Is The Stormy Daniels Story The End Of The Sex Scandal — Or The Quiet Before The Storm?

A shell-shocked nation yawns.

The report that the president of the United States cheated on his wife with an adult film star and paid her off to deny the affair has, so far, been a one-day story that left the Trump White House exhaling in relief at a dodged bullet.

"This is a nonstory. Plain and simple,” Trump’s personal lawyer, Michael Cohen, told BuzzFeed News. In statements released by Cohen after the original report, both actor Stephanie Clifford, who performs as Stormy Daniels, and Trump denied the affair and the payments, saying those were "rumors that that circulated time and again since 2011."

But the question hanging over Trump Thursday was whether one of the more salacious sex scandals in presidential history represents a mere blip in his wild presidency — or if we are merely in the quiet before the storm of the full story being strewn across Twitter in screenshot chunks.

In Touch Weekly will reportedly drop a 5,500-word, “unedited” interview conducted in 2011 with Clifford in the coming days, a kind of presidential revelation that threatens to make the Starr Report — much less Michael Wolff’s Fire and Fury — look PG. And while details have leaked, the injection of that document into today’s screenshot ecosystem could well compete with the government shutdown for attention.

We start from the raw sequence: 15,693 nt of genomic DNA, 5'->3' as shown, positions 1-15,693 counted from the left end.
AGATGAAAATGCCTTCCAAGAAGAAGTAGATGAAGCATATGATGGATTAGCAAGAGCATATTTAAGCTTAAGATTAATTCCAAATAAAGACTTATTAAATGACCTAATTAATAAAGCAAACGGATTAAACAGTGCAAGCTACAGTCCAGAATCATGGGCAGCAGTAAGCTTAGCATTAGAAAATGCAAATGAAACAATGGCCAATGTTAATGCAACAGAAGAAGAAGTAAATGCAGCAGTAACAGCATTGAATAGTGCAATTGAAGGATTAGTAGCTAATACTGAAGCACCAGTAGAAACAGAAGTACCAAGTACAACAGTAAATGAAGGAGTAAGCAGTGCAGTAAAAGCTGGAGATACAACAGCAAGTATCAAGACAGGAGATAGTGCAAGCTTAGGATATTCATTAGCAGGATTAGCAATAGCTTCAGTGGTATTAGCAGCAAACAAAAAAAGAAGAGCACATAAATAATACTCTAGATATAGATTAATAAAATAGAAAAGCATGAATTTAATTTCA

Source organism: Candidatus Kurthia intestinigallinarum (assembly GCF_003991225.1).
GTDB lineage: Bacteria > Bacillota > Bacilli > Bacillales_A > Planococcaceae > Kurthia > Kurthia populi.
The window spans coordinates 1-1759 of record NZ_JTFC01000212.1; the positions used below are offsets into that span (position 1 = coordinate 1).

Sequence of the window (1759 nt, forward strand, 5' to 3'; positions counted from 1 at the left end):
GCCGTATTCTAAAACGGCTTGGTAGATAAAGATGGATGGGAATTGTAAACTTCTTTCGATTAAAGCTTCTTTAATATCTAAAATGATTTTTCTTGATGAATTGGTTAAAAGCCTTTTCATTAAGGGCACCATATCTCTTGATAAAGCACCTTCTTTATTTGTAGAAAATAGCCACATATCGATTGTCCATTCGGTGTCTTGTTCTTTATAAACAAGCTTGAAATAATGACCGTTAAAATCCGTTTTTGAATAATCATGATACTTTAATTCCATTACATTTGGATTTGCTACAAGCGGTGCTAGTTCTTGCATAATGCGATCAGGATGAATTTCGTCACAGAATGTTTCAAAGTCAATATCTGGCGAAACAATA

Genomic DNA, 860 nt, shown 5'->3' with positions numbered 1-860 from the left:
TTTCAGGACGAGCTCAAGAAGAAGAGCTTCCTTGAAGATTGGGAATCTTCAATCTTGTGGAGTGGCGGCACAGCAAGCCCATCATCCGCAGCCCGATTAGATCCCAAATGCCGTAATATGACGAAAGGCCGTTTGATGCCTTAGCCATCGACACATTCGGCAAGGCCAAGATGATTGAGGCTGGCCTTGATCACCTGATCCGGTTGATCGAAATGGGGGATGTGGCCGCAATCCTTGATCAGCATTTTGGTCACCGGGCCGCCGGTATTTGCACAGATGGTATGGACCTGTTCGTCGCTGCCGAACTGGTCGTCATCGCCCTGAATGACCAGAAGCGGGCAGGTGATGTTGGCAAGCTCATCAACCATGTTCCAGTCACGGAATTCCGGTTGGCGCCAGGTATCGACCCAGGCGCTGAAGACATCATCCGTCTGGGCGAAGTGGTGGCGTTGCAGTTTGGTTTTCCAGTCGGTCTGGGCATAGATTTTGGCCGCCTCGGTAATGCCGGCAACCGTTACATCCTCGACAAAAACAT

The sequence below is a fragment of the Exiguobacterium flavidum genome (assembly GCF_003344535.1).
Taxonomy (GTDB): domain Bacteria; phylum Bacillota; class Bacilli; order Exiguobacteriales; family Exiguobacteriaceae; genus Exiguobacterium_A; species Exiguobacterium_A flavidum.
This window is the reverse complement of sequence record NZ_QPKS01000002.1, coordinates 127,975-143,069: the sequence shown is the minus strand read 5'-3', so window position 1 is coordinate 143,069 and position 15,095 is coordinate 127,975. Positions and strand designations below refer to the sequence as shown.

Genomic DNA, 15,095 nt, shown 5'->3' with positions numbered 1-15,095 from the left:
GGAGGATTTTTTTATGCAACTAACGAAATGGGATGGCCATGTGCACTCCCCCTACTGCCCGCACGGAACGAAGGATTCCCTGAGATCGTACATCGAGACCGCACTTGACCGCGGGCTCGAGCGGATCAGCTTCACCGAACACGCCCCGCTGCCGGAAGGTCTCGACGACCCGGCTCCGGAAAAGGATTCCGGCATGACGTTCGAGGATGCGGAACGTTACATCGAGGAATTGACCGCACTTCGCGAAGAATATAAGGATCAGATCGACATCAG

“I actually don’t even remember why I did it, but I do remember while we were having sex, I was like, ‘Please don’t try to pay me,’” Daniels said in a published excerpt from the interview. “And then I remember thinking, ‘But I bet if he did, it would be a lot.’”

Trump’s circle believes, however, that the Stormy storm may have already passed.

A former Trump adviser said he’s not surprised by the lack of public outrage over this. “I don’t think anybody thinks that Donald Trump is an angel,” the former adviser said. “Also, he wasn’t in any office at the time. This is not the same thing as Bill Clinton.”

And some analysts agree.

“Trump shocks the nation every day," said Julian Zelizer, a presidential historian at Princeton University. "So it's very hard to get the public worked up anymore. A sex scandal seems minor at this point."

And Republicans, for now, are pursuing the time-honored tactic of pretending the story doesn’t exist.

Asked about the alleged affair and hush money, Republican lawmakers said they knew close to nothing about the story. Utah Rep. Rob Bishop said: "I haven't heard of that one at all. I'm sorry."

"It didn't catch my attention, actually,” said Iowa Rep. Steve King. "When I'm going through and reading the news, I need to read the things that I can change. So I filter things out and get down to, ‘What can I have an effect on?’"

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